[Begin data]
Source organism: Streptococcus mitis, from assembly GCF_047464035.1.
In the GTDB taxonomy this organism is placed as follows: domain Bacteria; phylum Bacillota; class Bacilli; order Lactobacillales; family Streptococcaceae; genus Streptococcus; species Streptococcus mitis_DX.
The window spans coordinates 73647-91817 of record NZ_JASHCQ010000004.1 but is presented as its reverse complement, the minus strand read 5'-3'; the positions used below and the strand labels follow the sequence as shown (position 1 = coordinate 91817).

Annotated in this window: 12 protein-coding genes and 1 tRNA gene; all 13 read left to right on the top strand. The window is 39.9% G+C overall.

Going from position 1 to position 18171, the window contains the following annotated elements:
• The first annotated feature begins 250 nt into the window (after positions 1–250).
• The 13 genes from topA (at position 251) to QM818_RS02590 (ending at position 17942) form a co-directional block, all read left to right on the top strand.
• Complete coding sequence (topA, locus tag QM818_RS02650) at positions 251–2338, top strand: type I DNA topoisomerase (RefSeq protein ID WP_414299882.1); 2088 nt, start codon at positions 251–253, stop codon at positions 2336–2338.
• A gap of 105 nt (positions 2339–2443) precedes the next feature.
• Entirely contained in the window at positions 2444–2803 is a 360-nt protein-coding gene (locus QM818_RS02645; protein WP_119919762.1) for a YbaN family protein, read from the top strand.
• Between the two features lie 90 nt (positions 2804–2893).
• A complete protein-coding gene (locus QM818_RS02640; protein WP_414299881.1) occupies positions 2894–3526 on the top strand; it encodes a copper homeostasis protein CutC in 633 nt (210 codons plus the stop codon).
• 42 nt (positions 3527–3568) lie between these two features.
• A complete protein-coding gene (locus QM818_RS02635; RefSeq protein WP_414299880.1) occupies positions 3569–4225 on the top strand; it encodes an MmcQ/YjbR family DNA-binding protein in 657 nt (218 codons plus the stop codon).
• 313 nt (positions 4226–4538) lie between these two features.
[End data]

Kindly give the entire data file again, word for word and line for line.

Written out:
Source organism: Streptococcus mitis, from assembly GCF_047464035.1.
In the GTDB taxonomy this organism is placed as follows: domain Bacteria; phylum Bacillota; class Bacilli; order Lactobacillales; family Streptococcaceae; genus Streptococcus; species Streptococcus mitis_DX.
The window spans coordinates 73647-91817 of record NZ_JASHCQ010000004.1 but is presented as its reverse complement, the minus strand read 5'-3'; the positions used below and the strand labels follow the sequence as shown (position 1 = coordinate 91817).

Annotated in this window: 12 protein-coding genes and 1 tRNA gene; all 13 read left to right on the top strand. The window is 39.9% G+C overall.

Going from position 1 to position 18171, the window contains the following annotated elements:
• The first annotated feature begins 250 nt into the window (after positions 1–250).
• The 13 genes from topA (at position 251) to QM818_RS02590 (ending at position 17942) form a co-directional block, all read left to right on the top strand.
• Complete coding sequence (topA, locus tag QM818_RS02650) at positions 251–2338, top strand: type I DNA topoisomerase (RefSeq protein ID WP_414299882.1); 2088 nt, start codon at positions 251–253, stop codon at positions 2336–2338.
• A gap of 105 nt (positions 2339–2443) precedes the next feature.
• Entirely contained in the window at positions 2444–2803 is a 360-nt protein-coding gene (locus QM818_RS02645; protein WP_119919762.1) for a YbaN family protein, read from the top strand.
• Between the two features lie 90 nt (positions 2804–2893).
• A complete protein-coding gene (locus QM818_RS02640; protein WP_414299881.1) occupies positions 2894–3526 on the top strand; it encodes a copper homeostasis protein CutC in 633 nt (210 codons plus the stop codon).
• 42 nt (positions 3527–3568) lie between these two features.
• A complete protein-coding gene (locus QM818_RS02635; RefSeq protein WP_414299880.1) occupies positions 3569–4225 on the top strand; it encodes an MmcQ/YjbR family DNA-binding protein in 657 nt (218 codons plus the stop codon).
• 313 nt (positions 4226–4538) lie between these two features.